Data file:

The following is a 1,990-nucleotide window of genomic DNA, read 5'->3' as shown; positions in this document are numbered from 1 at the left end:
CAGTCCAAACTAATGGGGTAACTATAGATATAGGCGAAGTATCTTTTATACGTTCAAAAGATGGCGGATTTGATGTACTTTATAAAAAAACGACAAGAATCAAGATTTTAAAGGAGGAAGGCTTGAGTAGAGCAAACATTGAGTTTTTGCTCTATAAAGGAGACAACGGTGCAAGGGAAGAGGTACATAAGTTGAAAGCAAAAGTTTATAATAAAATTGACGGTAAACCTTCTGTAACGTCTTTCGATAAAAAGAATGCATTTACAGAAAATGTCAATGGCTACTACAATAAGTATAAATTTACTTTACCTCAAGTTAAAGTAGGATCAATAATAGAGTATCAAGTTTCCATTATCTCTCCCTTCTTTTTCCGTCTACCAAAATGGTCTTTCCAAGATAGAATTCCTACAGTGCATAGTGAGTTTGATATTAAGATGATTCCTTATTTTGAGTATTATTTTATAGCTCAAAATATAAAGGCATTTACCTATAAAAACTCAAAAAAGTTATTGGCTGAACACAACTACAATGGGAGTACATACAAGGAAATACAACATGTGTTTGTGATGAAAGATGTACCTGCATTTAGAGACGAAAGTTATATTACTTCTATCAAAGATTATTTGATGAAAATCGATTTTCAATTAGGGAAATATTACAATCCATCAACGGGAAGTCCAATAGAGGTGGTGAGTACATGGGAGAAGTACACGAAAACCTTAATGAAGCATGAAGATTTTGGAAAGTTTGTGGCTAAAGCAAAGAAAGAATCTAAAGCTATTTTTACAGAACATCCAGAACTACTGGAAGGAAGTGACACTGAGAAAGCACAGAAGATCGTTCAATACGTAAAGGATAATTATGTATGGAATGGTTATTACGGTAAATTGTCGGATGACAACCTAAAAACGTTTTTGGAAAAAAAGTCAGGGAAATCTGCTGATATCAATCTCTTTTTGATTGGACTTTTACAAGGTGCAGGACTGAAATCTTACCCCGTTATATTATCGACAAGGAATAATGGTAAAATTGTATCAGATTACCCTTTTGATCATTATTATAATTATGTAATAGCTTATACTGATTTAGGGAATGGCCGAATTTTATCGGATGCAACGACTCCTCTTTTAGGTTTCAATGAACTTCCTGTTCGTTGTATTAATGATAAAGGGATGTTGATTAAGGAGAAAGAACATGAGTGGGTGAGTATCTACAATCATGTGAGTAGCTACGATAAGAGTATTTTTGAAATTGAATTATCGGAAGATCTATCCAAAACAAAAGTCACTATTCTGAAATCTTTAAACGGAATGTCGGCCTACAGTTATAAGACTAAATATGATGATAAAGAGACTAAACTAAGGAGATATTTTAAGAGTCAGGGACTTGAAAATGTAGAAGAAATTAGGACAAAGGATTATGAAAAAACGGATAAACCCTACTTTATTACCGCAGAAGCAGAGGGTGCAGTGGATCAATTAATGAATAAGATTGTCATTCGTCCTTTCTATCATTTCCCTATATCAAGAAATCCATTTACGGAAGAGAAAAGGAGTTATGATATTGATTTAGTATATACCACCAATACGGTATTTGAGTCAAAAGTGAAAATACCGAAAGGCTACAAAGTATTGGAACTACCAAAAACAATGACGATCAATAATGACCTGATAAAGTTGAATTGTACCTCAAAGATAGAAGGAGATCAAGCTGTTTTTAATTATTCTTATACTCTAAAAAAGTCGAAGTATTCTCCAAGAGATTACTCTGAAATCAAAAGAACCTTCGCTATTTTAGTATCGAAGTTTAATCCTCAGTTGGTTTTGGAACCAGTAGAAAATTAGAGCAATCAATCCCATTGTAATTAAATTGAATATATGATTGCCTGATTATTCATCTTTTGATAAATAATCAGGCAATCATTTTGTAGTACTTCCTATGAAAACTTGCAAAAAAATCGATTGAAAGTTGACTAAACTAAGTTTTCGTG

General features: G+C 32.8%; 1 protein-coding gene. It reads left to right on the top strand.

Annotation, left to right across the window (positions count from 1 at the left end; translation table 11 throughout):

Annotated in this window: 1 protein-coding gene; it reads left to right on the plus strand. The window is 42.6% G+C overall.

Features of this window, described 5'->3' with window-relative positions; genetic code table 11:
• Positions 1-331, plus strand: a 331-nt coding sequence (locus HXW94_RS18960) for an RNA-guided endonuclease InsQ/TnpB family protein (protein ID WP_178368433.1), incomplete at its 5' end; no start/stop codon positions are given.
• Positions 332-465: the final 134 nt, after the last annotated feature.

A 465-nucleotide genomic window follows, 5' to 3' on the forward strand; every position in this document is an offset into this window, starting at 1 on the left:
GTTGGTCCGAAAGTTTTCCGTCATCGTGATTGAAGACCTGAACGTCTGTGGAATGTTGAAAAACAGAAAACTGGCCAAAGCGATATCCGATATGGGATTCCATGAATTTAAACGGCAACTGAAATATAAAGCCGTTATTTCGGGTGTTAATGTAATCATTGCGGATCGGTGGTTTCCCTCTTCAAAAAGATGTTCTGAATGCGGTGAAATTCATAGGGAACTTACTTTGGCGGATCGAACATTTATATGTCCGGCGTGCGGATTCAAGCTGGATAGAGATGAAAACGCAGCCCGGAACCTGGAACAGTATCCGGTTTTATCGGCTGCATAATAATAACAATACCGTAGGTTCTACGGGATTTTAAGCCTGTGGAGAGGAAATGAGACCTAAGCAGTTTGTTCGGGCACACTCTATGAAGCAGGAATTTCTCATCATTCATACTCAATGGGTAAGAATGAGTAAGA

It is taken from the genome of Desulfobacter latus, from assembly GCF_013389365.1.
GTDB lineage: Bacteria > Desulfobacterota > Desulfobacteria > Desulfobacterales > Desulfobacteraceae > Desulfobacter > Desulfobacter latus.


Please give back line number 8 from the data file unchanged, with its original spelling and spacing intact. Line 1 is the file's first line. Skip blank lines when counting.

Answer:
• Positions 332-465: the final 134 nt, after the last annotated feature.